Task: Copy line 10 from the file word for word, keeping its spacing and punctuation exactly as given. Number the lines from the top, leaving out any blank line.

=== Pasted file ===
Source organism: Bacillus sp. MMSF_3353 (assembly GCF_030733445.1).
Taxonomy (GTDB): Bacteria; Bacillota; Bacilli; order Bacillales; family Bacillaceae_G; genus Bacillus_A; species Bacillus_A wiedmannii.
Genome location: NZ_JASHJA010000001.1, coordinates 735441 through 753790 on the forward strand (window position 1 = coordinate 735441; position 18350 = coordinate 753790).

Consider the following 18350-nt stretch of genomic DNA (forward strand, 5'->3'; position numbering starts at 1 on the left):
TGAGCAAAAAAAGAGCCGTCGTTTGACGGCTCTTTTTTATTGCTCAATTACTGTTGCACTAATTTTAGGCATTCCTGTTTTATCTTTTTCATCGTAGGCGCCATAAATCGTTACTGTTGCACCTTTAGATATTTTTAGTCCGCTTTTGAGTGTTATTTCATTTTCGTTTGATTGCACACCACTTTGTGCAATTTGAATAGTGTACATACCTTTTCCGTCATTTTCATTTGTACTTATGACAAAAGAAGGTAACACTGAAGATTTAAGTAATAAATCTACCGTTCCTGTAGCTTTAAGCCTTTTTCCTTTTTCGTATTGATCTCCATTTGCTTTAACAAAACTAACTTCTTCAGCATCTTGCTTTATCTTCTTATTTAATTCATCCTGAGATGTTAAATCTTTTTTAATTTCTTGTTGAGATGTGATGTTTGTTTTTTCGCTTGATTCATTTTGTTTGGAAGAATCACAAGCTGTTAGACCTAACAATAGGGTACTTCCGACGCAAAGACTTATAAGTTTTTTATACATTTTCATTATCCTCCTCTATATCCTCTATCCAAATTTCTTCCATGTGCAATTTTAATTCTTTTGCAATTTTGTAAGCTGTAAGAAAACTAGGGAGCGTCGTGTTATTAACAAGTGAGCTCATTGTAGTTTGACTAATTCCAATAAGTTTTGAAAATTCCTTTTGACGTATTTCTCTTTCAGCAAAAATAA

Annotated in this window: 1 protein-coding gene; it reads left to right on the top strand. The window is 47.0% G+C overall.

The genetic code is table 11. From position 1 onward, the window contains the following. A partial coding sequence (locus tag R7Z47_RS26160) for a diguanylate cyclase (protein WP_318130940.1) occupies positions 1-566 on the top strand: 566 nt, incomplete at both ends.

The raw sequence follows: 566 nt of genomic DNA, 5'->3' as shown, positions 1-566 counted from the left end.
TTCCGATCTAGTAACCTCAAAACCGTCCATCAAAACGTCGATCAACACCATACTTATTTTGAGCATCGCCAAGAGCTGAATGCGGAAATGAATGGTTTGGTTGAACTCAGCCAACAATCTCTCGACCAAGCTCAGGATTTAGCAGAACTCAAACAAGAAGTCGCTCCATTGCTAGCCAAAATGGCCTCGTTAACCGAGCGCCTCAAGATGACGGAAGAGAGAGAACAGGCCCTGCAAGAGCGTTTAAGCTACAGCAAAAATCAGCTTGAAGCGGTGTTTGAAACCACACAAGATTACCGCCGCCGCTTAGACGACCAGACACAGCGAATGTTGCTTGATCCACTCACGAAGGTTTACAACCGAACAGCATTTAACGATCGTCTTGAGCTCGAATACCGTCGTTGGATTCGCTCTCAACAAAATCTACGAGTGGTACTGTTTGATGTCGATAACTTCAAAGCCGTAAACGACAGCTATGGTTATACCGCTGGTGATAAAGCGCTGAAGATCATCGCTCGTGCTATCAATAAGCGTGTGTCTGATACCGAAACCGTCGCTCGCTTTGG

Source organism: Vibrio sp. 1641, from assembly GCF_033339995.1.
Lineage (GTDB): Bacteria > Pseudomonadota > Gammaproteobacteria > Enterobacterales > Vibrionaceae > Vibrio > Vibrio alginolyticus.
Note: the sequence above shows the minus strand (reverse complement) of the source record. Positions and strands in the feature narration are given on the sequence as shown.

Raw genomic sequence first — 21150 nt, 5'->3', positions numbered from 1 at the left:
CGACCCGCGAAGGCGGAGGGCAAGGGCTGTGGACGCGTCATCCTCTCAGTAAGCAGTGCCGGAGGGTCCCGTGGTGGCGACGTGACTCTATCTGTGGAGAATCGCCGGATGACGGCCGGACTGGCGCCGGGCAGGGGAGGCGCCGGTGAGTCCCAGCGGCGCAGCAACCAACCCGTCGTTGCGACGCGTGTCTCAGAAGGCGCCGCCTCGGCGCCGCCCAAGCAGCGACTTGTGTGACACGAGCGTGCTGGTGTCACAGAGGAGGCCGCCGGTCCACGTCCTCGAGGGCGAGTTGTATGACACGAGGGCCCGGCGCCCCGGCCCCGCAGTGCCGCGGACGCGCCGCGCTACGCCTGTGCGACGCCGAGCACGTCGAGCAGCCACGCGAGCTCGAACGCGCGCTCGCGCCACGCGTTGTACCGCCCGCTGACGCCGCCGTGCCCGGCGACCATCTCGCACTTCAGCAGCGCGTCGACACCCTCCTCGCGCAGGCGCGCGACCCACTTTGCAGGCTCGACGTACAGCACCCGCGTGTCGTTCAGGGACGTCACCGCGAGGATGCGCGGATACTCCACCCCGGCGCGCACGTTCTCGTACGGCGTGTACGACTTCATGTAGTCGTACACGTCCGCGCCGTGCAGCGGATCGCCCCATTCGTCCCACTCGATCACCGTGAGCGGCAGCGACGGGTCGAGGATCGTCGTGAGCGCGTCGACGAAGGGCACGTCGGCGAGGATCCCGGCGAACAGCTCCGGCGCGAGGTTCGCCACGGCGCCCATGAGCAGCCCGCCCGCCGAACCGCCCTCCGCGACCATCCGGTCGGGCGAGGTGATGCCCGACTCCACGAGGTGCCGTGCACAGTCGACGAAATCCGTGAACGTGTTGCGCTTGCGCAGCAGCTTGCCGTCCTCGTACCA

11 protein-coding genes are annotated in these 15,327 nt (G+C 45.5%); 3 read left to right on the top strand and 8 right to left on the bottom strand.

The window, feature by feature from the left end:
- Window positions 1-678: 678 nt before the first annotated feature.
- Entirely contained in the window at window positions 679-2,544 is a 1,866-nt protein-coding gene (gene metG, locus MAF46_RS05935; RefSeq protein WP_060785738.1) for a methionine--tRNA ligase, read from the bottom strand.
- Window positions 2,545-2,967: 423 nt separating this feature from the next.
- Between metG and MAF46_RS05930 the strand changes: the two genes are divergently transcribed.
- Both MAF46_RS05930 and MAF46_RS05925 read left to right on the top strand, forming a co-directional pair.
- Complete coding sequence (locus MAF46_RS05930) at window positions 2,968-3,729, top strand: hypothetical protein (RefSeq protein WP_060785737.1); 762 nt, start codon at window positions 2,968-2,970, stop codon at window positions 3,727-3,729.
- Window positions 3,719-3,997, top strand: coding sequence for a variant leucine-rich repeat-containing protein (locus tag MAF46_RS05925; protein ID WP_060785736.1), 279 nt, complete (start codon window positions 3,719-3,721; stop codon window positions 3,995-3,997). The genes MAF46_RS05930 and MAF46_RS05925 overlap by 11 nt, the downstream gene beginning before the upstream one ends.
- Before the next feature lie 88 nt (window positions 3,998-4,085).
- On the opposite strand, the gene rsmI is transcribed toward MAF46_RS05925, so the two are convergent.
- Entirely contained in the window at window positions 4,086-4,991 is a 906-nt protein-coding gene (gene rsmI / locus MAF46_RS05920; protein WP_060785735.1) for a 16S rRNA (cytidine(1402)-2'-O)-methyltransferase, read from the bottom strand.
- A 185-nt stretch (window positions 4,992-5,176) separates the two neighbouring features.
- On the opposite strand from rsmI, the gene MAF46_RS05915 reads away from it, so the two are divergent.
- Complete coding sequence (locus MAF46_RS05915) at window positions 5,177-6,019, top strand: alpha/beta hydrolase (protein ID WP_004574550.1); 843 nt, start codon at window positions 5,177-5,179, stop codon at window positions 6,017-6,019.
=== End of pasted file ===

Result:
Source organism: Vibrio sp. 1641, from assembly GCF_033339995.1.